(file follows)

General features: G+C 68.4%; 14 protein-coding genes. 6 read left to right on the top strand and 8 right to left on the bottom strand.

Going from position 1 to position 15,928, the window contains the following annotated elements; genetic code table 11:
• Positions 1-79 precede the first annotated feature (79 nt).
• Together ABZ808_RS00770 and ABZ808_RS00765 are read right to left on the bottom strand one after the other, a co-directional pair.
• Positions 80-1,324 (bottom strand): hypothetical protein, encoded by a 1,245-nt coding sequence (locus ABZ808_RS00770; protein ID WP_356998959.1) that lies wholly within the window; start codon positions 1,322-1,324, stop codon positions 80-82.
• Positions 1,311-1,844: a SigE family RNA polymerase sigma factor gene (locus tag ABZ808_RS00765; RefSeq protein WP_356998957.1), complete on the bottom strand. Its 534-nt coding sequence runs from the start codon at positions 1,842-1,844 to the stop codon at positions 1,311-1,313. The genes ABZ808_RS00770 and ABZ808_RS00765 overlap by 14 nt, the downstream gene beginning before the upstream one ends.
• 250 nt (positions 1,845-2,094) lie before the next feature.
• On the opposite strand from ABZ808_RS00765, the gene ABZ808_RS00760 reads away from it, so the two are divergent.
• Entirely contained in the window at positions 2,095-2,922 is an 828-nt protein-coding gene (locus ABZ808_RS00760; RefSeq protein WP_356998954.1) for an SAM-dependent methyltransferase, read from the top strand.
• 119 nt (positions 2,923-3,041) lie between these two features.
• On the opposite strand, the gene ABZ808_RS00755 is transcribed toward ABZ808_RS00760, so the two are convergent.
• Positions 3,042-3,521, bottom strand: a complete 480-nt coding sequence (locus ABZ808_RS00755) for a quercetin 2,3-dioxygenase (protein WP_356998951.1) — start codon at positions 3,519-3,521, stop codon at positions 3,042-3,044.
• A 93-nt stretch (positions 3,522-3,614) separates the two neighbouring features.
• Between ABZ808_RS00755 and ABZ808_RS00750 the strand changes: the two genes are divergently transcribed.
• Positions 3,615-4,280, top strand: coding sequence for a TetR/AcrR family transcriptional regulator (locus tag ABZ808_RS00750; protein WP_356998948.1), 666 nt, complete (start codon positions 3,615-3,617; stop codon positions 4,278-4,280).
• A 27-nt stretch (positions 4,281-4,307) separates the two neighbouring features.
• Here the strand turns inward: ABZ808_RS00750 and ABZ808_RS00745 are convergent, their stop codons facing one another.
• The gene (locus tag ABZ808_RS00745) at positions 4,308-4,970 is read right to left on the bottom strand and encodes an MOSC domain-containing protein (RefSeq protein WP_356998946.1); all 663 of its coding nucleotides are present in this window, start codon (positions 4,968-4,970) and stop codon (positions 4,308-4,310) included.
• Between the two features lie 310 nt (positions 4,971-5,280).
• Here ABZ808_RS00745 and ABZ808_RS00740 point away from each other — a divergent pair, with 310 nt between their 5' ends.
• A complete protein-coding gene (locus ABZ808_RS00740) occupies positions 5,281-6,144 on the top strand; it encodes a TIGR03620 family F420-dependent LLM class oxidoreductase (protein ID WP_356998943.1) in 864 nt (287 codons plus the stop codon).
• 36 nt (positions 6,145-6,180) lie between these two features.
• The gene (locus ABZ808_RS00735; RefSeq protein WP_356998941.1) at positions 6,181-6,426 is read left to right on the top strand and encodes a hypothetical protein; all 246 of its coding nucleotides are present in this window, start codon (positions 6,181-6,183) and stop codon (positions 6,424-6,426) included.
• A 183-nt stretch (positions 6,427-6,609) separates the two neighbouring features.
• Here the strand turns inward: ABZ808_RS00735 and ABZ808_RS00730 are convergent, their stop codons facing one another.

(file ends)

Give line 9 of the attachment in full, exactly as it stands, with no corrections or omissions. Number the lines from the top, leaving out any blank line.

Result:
• Entirely contained in the window at positions 2,095-2,922 is an 828-nt protein-coding gene (locus ABZ808_RS00760; RefSeq protein WP_356998954.1) for an SAM-dependent methyltransferase, read from the top strand.